|Publication number||USRE29522 E|
|Application number||US 05/699,601|
|Publication date||Jan 24, 1978|
|Filing date||Jun 24, 1976|
|Priority date||Mar 7, 1972|
|Also published as||CA965694A1, US3747978|
|Publication number||05699601, 699601, US RE29522 E, US RE29522E, US-E-RE29522, USRE29522 E, USRE29522E|
|Inventors||Chester J. Barecki|
|Original Assignee||American Seating Company|
|Export Citation||BiBTeX, EndNote, RefMan|
|Patent Citations (14), Referenced by (17), Classifications (16), Legal Events (2)|
|External Links: USPTO, USPTO Assignment, Espacenet|
The present invention relates to passenger seats; and more particularly, it relates to a two-passenger seat designed for use in public transportation vehicles, such as buses, rapid transit trains, etc.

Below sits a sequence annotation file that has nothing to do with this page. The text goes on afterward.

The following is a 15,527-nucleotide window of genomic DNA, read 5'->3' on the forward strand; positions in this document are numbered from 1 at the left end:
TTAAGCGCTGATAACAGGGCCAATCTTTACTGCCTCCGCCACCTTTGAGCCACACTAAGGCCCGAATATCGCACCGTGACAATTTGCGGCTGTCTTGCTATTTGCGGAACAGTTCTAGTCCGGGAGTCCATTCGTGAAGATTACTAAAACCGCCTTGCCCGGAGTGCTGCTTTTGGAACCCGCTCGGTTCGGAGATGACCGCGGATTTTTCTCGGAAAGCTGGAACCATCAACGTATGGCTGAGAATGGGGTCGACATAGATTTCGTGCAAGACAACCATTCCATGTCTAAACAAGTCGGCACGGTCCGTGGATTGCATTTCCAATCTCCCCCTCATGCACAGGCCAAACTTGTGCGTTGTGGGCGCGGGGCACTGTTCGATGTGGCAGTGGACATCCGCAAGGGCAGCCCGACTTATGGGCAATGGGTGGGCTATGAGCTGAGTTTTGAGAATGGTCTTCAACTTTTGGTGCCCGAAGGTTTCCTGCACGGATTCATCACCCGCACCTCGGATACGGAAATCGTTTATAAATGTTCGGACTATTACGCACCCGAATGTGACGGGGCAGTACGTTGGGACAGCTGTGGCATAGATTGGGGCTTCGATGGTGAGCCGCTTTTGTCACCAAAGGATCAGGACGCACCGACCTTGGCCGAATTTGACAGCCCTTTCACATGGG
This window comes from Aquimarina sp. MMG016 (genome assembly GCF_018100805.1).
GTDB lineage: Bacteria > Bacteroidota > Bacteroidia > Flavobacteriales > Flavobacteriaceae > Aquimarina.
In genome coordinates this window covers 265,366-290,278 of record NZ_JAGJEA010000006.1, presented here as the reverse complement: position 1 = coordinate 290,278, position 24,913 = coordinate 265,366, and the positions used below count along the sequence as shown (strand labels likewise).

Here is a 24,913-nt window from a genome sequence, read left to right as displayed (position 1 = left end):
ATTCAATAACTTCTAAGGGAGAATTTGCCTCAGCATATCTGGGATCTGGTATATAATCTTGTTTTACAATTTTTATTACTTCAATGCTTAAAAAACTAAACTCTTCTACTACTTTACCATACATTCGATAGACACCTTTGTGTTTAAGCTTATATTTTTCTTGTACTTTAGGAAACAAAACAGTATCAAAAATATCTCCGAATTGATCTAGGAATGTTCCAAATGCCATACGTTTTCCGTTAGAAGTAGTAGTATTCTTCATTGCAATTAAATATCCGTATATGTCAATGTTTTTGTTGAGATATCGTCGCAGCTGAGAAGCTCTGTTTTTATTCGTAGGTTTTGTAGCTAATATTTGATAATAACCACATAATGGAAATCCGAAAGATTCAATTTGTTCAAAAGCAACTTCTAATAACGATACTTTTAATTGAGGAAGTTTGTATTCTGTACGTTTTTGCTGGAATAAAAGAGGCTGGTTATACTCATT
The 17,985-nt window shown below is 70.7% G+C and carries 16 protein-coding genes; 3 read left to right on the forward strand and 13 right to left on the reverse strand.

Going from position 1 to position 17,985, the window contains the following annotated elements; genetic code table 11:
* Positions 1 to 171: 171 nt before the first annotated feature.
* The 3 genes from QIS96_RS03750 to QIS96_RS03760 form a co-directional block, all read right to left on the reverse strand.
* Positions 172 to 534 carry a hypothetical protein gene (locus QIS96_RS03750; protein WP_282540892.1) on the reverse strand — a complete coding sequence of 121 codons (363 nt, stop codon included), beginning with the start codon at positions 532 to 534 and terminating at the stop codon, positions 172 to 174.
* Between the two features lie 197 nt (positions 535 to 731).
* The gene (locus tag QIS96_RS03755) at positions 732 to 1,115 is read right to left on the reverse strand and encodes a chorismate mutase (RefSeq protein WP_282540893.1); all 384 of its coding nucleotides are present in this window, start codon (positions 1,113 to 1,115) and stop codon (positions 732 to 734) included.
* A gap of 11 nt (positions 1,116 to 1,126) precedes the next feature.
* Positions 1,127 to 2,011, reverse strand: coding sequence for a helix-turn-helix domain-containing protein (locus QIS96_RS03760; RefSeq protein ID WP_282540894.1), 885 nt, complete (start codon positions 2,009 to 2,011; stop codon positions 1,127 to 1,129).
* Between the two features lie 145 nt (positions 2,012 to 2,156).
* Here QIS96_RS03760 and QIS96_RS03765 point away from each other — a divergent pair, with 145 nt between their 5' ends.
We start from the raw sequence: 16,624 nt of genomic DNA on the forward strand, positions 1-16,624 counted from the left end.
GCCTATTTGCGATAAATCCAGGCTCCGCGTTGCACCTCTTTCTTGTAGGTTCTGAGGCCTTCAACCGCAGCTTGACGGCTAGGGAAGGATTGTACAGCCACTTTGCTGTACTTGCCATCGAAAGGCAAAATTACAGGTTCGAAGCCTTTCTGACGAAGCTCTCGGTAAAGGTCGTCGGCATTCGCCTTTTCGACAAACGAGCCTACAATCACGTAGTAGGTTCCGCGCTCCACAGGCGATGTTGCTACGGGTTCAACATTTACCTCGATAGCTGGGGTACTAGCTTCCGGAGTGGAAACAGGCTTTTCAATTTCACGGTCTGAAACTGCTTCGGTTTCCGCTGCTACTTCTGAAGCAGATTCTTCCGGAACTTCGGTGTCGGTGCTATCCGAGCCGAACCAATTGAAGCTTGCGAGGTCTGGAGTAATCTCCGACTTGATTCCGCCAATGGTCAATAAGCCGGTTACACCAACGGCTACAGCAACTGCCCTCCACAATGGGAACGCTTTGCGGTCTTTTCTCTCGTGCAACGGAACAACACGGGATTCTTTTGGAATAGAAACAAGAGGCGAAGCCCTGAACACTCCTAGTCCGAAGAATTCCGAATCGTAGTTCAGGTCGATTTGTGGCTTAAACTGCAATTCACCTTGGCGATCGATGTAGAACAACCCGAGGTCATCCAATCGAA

It is desirable to provide such a seat that is not only economical to manufacture, rugged and durable in use, safe in the event of a crash, and easy to maintain, but it is also important to provide versatility in the seating and to have a pleasant aesthetic appearance.
In connection with safety, the primary objective to prevent injury is to retain the occupant in his seat under conditions where the vehicle generates forces due to deceleration or component lateral forces due to a change of direction, as in sharp turns.
A properly designed seat contour, with sufficient inclined area will retain the occupant up to twice the acceleration of gravity, g, whereas a poorly developed contour will not prevent the occupant from sliding off the seat at forces below 1 g.